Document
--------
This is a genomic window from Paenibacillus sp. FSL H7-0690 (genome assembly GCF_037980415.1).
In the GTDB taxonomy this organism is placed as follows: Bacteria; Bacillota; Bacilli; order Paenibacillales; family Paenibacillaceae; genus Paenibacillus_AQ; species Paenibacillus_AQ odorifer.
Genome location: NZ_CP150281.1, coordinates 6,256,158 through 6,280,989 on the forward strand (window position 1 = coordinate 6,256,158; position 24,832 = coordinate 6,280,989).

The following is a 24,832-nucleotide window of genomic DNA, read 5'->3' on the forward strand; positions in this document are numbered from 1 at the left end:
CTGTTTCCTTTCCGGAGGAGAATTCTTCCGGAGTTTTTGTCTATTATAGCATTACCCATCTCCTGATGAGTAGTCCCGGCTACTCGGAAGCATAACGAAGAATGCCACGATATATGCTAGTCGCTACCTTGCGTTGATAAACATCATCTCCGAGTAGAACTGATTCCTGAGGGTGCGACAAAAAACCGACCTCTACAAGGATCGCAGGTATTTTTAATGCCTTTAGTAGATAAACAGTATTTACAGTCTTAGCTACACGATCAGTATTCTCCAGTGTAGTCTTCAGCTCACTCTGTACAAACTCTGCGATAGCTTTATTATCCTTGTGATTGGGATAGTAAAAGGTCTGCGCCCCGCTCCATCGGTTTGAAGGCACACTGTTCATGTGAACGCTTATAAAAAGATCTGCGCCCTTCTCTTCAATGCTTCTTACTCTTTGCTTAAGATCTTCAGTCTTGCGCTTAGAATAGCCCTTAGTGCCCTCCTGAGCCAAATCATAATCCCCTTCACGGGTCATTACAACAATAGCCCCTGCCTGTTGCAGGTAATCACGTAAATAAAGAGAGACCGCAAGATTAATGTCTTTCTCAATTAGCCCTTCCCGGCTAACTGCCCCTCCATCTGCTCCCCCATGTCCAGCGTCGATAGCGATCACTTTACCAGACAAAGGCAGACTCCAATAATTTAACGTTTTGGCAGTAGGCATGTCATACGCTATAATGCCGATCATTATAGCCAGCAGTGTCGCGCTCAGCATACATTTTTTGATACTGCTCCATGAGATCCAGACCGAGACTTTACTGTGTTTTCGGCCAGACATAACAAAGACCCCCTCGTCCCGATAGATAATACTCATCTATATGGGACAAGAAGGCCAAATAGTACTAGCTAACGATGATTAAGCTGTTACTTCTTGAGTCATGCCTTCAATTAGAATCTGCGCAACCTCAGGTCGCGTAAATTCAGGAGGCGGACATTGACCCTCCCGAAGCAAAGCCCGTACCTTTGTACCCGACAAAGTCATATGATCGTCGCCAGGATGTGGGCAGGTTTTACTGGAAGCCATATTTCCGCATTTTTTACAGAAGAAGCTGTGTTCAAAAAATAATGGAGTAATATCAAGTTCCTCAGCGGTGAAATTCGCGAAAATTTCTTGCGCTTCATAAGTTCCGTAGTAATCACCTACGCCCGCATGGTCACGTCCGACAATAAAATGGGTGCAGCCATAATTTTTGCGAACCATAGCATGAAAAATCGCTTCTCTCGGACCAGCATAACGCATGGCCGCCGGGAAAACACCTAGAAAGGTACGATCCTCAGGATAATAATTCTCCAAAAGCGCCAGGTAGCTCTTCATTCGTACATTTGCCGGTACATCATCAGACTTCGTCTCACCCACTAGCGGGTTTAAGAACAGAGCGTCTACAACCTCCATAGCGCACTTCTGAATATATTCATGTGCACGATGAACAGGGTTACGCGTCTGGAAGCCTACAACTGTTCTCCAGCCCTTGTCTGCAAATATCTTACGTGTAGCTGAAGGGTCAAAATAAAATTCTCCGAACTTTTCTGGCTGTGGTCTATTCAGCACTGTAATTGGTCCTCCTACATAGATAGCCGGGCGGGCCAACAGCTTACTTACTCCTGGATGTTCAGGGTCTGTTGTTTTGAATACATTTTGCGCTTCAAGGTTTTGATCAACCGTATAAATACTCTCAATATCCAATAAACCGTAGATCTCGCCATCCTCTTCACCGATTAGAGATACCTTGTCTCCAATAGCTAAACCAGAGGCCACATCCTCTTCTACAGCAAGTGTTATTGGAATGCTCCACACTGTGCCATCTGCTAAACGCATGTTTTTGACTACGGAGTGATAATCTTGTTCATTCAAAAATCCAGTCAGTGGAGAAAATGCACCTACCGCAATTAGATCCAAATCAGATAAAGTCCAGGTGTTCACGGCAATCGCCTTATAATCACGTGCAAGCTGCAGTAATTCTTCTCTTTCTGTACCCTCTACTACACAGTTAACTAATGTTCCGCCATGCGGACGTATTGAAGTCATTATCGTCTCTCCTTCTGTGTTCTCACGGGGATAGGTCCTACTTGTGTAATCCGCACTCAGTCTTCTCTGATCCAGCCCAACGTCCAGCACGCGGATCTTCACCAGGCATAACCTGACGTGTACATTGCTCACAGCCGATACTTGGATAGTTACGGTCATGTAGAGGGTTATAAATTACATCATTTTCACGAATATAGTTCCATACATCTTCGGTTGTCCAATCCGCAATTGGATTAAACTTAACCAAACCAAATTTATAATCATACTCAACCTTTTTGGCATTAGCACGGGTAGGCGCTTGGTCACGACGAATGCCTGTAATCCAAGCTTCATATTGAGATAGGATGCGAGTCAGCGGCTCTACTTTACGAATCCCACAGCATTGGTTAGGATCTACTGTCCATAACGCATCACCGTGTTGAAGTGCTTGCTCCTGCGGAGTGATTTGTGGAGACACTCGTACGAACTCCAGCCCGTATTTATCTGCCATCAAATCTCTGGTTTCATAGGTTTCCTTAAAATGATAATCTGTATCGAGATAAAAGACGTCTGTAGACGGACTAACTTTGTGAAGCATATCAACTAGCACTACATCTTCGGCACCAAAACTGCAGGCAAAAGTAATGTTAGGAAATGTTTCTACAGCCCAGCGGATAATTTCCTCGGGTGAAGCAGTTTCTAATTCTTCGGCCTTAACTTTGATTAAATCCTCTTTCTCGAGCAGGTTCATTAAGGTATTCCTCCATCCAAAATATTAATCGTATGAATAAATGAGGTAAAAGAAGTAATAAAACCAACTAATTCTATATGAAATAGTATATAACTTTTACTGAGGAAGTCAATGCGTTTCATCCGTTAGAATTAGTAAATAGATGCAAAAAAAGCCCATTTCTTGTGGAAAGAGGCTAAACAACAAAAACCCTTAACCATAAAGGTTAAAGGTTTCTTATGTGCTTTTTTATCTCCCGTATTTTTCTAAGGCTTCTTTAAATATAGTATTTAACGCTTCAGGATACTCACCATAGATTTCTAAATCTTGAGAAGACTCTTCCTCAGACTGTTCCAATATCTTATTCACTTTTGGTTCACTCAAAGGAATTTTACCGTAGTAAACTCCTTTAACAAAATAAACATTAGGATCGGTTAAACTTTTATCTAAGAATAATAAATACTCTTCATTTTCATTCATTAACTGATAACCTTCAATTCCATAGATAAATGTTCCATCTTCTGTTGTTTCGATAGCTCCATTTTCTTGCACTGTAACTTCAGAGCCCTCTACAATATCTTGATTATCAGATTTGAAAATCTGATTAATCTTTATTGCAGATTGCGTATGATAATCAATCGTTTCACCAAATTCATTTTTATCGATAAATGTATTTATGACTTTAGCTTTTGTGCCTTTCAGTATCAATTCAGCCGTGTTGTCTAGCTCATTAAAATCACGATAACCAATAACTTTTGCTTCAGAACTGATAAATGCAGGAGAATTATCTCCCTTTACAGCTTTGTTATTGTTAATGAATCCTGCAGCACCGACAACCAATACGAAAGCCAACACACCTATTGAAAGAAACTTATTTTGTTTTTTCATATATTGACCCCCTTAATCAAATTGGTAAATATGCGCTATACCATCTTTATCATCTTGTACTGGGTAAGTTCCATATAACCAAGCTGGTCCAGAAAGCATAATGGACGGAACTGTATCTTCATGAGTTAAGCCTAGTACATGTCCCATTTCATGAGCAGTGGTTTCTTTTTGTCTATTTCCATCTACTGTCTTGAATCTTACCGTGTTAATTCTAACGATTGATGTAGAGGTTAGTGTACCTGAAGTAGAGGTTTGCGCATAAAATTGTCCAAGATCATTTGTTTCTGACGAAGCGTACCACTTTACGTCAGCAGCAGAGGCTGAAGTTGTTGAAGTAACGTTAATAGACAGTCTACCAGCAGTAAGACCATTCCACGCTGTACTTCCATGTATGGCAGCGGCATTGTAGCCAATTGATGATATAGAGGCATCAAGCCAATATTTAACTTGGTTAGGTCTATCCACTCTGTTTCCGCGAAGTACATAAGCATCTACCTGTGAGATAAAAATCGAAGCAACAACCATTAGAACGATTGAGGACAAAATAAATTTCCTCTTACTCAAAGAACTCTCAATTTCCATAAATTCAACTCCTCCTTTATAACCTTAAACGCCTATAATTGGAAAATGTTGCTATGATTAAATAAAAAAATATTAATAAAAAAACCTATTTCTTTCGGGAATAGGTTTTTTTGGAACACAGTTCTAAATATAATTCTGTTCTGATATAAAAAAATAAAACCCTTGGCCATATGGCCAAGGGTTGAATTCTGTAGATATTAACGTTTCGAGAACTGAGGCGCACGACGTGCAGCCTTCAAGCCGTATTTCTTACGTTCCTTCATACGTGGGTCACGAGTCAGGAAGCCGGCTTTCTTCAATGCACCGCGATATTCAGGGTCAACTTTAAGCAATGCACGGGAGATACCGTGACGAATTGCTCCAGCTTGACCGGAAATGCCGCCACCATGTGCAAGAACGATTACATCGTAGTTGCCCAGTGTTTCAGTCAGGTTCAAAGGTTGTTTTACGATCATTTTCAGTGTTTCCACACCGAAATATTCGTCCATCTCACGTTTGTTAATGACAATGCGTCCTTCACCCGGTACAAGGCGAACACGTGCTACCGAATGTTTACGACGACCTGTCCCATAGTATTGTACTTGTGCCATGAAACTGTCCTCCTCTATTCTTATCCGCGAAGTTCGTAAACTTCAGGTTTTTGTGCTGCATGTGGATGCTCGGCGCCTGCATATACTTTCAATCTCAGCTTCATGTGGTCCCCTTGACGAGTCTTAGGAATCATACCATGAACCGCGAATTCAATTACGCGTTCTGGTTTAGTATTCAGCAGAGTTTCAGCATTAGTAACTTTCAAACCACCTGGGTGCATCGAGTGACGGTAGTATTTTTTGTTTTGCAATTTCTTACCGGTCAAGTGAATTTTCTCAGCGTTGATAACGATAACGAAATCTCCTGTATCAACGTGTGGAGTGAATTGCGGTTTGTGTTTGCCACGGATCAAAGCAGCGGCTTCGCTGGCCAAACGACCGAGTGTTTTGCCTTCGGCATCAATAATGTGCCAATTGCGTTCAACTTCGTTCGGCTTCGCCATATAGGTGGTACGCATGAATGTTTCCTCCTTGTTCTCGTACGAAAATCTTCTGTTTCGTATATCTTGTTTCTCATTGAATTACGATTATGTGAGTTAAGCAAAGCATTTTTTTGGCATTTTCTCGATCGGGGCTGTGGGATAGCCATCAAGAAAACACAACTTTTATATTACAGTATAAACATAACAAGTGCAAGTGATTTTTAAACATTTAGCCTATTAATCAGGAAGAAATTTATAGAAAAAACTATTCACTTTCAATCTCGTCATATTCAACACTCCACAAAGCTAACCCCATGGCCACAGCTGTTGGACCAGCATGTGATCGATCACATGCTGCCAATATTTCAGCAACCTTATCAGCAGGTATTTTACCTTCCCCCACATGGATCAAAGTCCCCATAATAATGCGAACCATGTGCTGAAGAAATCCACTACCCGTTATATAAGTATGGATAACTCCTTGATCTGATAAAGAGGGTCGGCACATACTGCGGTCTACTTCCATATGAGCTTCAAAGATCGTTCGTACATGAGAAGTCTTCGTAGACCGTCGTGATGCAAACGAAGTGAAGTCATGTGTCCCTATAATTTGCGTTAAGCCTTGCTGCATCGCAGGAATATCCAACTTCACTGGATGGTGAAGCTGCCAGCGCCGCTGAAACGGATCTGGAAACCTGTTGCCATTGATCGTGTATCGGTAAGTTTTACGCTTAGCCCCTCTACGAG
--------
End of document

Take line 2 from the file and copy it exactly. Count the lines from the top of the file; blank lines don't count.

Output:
In the GTDB taxonomy this organism is placed as follows: Bacteria; Bacillota; Bacilli; order Paenibacillales; family Paenibacillaceae; genus Paenibacillus_AQ; species Paenibacillus_AQ odorifer.